Florence Travel Guide

Florence is the capital city of the italian region of Tuscany.A centre of medieval European trade and finance, the city is often considered the birthplace of the Italian Renaissance and was long ruled by the Medici family. Florence is also famous for its magnificent art and architecture.

About Florence

Florence covers an area of 39 square miles (102 sq. Km) and is estimated to have a population of 430.000 people being one of the most visited cities in Italy. The historic centre of Florence was declared a world heritage site by the UNESCO.

Academia Gallery

The most enlightenend prince of the Lorraine family that ruled over Tuscany for over a century, the Grand Duke Pietro Leopoldo, united in 1784 all the Florentine drawing schools into one “Academy”. He also founded a gallery to exhibit paintings with the aim of facilitating the study of the Academy’s pupils.

The seat chosen is the present location of the Museum, a building that originally housed the “Hospital of St. Matthew”, enlarged in time through the addition of several adjoining spaces. The consistency and composition of the collection displayed in this museum has changed over time due to the addition of works of art removed from suppressed convents, but also due to loss of works temporarily given or returned to other Florentine museums, in particular to the Uffizi (Bottlicelli’s “Primavera” was displayed here for many years).

Over time the Gallery has become one of the main museums in town, also thanks to the acquisition of some extraordinary masterpieces, such as the “Pieta” by Giovanni da Milano (14th century); the “Annunciation” by Lorenzo Monaco (15th century); the splendid frontal called “Cassone Adimari”showing a sumptuous marriage procession (c. 1450) and the “Madonna of the Sea”attributed to Botticelli (1445-1510). In 1873, when Michelangelo’s David was exhibited for the first time on a specially arranged tribune. For protection purposes, the statue was in fact removed from Piazza Signoria where it had represented for over four centuries the strengh and dignity of the Florentine Republic.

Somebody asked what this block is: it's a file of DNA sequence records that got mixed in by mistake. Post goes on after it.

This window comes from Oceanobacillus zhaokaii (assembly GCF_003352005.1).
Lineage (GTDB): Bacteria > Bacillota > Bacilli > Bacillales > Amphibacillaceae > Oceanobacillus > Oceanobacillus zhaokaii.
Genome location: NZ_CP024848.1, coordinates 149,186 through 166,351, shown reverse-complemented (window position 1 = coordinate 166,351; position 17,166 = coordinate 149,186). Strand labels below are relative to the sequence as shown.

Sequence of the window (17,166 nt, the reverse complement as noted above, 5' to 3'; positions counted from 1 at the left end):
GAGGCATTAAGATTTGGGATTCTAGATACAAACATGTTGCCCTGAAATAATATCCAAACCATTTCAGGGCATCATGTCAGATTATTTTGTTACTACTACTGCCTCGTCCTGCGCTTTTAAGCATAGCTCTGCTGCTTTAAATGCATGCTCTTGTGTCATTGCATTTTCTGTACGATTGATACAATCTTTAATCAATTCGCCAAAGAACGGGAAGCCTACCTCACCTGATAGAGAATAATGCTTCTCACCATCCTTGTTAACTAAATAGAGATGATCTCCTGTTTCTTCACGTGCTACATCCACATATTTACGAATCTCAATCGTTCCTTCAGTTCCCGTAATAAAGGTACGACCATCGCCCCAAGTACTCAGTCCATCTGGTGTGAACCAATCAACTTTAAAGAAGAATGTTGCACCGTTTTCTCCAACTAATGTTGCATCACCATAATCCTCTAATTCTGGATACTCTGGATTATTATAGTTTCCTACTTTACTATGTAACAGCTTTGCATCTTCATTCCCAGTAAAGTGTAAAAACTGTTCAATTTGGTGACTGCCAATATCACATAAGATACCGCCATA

In the early years of the 20th century, this statue was joined by other extraordinary works of art by the same artist, such as “St. Matthew”and the four “Prisoners” originally made for the tomb of Pope Julius II in Rome, but placed in the grotto of the Boboli gardens at the end of the 15th century, and finally by the “Pietà di Palestrina” (whose attribution to the master is still somehow controversial). A capillary organisation and restoration of some of the rooms on the upper floor have allowed the museum to recently integrate the collection with a series of paintings from the 14th to the 16th centuries and to open a room displaying the chalk models of famous 19th century sculptors like Lorenzo Bartolini and Luigi Pampaloni.


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